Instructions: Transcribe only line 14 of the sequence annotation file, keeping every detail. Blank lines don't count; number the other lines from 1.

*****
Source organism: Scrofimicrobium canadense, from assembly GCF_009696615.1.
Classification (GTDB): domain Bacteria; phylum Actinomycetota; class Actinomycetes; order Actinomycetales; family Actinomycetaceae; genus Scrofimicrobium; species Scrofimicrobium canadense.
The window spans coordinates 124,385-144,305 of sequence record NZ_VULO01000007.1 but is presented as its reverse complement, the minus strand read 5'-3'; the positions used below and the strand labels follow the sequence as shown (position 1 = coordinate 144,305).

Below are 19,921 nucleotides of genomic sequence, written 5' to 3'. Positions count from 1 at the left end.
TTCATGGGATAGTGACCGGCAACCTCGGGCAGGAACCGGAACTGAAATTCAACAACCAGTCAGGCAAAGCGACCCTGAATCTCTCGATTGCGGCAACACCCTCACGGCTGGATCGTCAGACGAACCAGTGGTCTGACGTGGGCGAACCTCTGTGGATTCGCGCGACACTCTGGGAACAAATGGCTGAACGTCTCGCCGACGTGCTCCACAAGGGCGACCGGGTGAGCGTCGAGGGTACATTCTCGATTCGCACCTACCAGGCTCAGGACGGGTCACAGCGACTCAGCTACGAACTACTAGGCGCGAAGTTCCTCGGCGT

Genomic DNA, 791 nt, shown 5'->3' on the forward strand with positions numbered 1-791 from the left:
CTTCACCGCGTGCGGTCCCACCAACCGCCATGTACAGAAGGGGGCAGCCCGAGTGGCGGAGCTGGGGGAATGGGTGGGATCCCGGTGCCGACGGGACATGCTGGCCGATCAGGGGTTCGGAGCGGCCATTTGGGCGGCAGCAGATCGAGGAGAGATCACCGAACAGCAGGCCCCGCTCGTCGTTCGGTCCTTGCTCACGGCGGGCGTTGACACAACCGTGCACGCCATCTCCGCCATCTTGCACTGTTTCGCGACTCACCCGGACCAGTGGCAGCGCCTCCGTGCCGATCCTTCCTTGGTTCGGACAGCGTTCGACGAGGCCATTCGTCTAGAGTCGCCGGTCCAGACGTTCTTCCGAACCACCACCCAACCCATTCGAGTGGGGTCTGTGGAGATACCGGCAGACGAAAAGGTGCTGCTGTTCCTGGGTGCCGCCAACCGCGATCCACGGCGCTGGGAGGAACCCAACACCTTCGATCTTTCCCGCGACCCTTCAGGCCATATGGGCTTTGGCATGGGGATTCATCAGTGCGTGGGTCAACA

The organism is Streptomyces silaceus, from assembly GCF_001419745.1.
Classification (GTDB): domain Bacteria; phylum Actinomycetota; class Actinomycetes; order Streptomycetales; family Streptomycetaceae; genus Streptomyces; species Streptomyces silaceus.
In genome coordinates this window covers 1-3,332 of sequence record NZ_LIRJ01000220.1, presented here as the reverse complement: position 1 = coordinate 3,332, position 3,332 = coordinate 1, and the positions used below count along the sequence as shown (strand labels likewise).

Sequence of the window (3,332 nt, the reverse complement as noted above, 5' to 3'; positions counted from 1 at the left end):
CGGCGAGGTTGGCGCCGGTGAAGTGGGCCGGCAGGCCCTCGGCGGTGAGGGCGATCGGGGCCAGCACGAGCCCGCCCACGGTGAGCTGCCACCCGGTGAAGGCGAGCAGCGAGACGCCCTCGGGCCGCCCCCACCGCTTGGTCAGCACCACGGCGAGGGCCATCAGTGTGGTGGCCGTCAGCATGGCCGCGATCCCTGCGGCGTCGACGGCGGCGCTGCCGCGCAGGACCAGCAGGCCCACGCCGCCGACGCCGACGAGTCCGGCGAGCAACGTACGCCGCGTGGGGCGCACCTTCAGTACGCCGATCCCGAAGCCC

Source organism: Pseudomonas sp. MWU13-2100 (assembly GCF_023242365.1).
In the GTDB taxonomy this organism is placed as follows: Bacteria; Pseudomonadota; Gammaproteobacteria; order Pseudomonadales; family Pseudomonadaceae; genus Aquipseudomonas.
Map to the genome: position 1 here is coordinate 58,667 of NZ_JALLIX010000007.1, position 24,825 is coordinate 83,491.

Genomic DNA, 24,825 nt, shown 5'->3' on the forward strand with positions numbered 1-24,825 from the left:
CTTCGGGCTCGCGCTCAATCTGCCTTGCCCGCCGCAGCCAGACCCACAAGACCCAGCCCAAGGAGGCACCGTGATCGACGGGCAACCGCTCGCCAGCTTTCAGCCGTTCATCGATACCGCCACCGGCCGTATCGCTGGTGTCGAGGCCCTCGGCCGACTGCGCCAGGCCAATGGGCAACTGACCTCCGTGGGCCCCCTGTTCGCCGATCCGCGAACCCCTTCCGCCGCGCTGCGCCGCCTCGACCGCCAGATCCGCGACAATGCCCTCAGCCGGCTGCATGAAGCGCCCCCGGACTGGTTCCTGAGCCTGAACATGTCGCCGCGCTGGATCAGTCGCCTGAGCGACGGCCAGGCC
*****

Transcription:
In the GTDB taxonomy this organism is placed as follows: Bacteria; Pseudomonadota; Gammaproteobacteria; order Pseudomonadales; family Pseudomonadaceae; genus Aquipseudomonas.